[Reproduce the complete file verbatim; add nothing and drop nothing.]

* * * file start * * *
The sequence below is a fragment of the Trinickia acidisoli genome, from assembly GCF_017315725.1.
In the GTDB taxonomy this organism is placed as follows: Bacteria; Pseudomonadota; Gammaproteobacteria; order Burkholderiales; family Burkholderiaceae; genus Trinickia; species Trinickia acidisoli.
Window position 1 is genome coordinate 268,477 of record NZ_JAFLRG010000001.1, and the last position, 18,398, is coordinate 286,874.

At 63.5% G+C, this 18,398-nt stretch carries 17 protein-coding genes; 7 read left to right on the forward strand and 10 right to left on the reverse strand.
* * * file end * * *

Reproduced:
The sequence below is a fragment of the Trinickia acidisoli genome, from assembly GCF_017315725.1.
In the GTDB taxonomy this organism is placed as follows: Bacteria; Pseudomonadota; Gammaproteobacteria; order Burkholderiales; family Burkholderiaceae; genus Trinickia; species Trinickia acidisoli.
Window position 1 is genome coordinate 268,477 of record NZ_JAFLRG010000001.1, and the last position, 18,398, is coordinate 286,874.

At 63.5% G+C, this 18,398-nt stretch carries 17 protein-coding genes; 7 read left to right on the forward strand and 10 right to left on the reverse strand.